SAN LUIS OBISPO – The grueling eight-hour exam known as the Fundamentals of Engineering (FE) or Engineer in Training (EIT) exam struck expectedly on April 21, claiming the social-lives of thousands of engineering students from throughout the state of California.
The duration of the FE/EIT was from 7 a.m. until 7 p.m., and test center locations required many students to travel as far as 250 miles each direction before and after the test. Ironically, the $100 fee for the exam was about as much or more than a wild Friday and Saturday night at the bars would have cost. Additional fiscal damage was caused by required calculators, gas money, lodging, parking fees, review sessions, and in large part absurd quantities of energy drinks.
The exam itself was two four-hour sessions. The morning session covered the general engineering knowledge expected of an accredited four-year engineering degree, with an emphasis on guessing correct answers out of thin air and bullshitting. The afternoon session covered material specific to different engineering disciplines, but with a common concentration on advanced techniques of bullshitting. The state average on the test is typically 45 percent to 50 percent, which is bullshit.
“The test hit at an 180 question intensity,” said academic disaster analyst Levi Brockman. “With nearly 6,000 students hit by this exam, that’s a net examination force of 1.08 million scantron bubbles. That’s going to excite a past-future anti-fun shockwave extending well into Friday and Sunday, effectively wiping out social-lives all weekend.”
Kent Coolie, a seventh year Cal Poly student who managed to have some fun during the exam, commented on his survival methods.
“I spent most of the exam envisioning all the scantron bubbles as power pellets on a Pac-Man grid and drawing in ghosts and labyrinth walls. There was this 220-page reference book we were repeatedly told not to mark in – I created a lewd flip-cartoon of Mr. and Mrs. Pac-Man with drawings in the bottom right corners. They’re in for a big surprise when they flip through my booklet to check for markings!”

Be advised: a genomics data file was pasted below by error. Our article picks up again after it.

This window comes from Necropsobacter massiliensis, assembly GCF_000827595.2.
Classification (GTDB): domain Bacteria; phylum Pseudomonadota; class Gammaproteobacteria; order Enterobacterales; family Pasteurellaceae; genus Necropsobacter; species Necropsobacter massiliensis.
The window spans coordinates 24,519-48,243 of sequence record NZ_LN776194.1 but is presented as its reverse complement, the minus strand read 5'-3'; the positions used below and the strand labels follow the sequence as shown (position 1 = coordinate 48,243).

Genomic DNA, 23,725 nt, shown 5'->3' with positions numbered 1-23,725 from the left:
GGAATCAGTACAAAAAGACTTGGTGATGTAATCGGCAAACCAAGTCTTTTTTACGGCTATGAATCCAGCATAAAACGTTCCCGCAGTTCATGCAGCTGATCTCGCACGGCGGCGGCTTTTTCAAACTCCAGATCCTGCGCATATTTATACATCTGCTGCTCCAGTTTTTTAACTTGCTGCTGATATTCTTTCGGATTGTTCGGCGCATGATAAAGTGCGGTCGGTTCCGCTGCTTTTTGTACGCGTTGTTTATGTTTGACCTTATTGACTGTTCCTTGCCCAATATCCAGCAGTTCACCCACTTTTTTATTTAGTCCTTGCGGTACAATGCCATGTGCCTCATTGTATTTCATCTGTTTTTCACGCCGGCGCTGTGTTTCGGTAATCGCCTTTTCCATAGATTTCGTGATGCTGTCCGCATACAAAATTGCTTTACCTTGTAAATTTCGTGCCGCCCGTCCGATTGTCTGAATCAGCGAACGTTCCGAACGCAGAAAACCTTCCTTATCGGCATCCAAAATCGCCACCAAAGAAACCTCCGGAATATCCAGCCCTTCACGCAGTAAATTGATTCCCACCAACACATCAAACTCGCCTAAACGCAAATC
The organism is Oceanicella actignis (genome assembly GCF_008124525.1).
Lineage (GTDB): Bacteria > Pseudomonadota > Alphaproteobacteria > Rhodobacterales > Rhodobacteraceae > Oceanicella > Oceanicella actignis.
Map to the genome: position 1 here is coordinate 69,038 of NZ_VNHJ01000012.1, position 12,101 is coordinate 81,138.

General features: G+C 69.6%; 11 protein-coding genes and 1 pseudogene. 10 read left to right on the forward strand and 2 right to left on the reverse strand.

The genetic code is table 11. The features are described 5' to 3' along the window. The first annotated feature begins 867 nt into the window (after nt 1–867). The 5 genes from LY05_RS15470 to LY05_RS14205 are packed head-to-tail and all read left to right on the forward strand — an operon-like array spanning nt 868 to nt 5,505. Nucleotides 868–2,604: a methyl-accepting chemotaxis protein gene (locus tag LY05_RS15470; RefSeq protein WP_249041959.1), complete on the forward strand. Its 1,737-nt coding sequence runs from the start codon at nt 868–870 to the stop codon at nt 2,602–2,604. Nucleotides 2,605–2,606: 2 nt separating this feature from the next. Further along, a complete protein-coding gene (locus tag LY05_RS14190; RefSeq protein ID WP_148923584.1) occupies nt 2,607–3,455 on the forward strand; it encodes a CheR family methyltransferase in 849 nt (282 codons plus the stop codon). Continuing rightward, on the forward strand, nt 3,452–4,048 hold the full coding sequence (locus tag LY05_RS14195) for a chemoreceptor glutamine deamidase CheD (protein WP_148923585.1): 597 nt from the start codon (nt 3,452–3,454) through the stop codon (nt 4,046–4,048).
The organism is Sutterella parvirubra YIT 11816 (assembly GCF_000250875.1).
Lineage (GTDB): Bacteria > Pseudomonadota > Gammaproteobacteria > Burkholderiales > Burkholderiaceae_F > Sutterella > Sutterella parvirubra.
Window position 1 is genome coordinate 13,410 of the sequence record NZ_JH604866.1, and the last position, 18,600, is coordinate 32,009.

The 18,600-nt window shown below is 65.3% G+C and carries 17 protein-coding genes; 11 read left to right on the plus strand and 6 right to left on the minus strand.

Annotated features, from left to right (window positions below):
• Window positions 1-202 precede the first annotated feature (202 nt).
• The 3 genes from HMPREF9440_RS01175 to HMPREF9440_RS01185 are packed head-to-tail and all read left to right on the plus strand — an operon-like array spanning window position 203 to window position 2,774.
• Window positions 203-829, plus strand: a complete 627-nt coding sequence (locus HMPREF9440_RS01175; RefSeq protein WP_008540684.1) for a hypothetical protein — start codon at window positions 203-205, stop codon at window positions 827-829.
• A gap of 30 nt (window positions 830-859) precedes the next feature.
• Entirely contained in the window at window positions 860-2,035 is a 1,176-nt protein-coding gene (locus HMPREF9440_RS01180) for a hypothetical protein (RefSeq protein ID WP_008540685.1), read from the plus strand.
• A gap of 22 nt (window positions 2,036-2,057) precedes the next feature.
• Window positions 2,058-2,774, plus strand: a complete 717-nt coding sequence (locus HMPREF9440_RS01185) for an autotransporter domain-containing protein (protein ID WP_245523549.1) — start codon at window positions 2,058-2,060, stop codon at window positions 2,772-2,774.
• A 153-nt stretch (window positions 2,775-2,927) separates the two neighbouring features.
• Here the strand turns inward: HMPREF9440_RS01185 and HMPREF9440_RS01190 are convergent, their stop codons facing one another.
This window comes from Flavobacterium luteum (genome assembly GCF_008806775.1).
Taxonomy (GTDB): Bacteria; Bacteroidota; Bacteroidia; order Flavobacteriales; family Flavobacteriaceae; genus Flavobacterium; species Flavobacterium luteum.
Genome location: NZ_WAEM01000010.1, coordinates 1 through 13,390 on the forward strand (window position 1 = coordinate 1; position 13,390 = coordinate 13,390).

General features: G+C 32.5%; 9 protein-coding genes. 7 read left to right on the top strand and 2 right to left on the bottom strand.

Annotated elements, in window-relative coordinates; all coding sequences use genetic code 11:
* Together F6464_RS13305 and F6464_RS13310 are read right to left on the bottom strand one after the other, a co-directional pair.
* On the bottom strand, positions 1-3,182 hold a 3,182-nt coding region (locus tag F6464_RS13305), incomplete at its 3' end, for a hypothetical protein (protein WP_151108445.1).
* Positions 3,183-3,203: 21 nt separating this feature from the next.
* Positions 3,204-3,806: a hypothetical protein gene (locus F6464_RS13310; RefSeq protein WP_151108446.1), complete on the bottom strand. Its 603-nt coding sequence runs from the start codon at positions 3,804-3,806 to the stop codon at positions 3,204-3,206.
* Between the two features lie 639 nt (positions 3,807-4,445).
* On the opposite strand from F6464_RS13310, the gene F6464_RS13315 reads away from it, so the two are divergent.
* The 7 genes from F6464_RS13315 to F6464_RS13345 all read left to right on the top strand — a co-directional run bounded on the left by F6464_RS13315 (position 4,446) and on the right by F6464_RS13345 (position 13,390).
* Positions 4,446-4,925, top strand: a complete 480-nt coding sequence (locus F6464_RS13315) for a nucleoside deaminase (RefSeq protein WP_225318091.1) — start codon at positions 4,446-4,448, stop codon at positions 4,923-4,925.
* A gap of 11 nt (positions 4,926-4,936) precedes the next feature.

Added Coolie, more seriously: “I’m certain at least 100 percent or more of my answers were wrong. Is anyone out there hiring animators or video game testers?”
Trevor Tong is a Cal Poly student who went to every review session and spent a month preparing for the FE/EIT and realized in the closing seconds of the test that he had mistakenly bubbled in his answer for question number 2 in the answer row for question number 3, and that the error had propagated throughout his entire answer sheet.
“Oh shit,” Tong Said.
Aftereffects are expected in approximately 13 weeks, as test takers will begin receiving their results in the mail. Many to all of the FE/EIT candidates will learn for certain that their time and money were completely wasted, and that they will have to subject themselves to the number two pencil and scantron misery all over again in October.